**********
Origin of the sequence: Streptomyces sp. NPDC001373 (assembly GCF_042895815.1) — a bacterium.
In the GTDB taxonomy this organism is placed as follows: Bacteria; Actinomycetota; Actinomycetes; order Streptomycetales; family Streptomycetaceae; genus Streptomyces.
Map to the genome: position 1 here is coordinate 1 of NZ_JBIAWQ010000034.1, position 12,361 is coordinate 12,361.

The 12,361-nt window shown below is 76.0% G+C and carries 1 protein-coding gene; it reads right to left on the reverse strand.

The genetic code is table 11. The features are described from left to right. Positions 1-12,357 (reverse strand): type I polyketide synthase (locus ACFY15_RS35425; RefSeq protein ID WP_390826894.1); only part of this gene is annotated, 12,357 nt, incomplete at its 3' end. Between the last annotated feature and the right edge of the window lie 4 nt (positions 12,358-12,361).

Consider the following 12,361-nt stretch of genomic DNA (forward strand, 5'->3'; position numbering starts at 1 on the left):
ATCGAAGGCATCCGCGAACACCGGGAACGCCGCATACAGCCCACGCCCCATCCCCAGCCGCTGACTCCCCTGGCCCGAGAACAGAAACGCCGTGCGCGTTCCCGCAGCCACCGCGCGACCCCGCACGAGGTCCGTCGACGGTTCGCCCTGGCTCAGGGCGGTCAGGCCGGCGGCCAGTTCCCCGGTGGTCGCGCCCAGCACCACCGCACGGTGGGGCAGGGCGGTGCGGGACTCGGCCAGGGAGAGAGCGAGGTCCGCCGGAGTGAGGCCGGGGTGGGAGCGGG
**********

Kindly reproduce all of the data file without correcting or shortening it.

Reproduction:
Origin of the sequence: Streptomyces sp. NPDC001373 (assembly GCF_042895815.1) — a bacterium.
In the GTDB taxonomy this organism is placed as follows: Bacteria; Actinomycetota; Actinomycetes; order Streptomycetales; family Streptomycetaceae; genus Streptomyces.
Map to the genome: position 1 here is coordinate 1 of NZ_JBIAWQ010000034.1, position 12,361 is coordinate 12,361.

The 12,361-nt window shown below is 76.0% G+C and carries 1 protein-coding gene; it reads right to left on the reverse strand.

The genetic code is table 11. The features are described from left to right. Positions 1-12,357 (reverse strand): type I polyketide synthase (locus ACFY15_RS35425; RefSeq protein ID WP_390826894.1); only part of this gene is annotated, 12,357 nt, incomplete at its 3' end. Between the last annotated feature and the right edge of the window lie 4 nt (positions 12,358-12,361).

Consider the following 12,361-nt stretch of genomic DNA (forward strand, 5'->3'; position numbering starts at 1 on the left):
ATCGAAGGCATCCGCGAACACCGGGAACGCCGCATACAGCCCACGCCCCATCCCCAGCCGCTGACTCCCCTGGCCCGAGAACAGAAACGCCGTGCGCGTTCCCGCAGCCACCGCGCGACCCCGCACGAGGTCCGTCGACGGTTCGCCCTGGCTCAGGGCGGTCAGGCCGGCGGCCAGTTCCCCGGTGGTCGCGCCCAGCACCACCGCACGGTGGGGCAGGGCGGTGCGGGACTCGGCCAGGGAGAGAGCGAGGTCCGCCGGAGTGAGGCCGGGGTGGGAGCGGG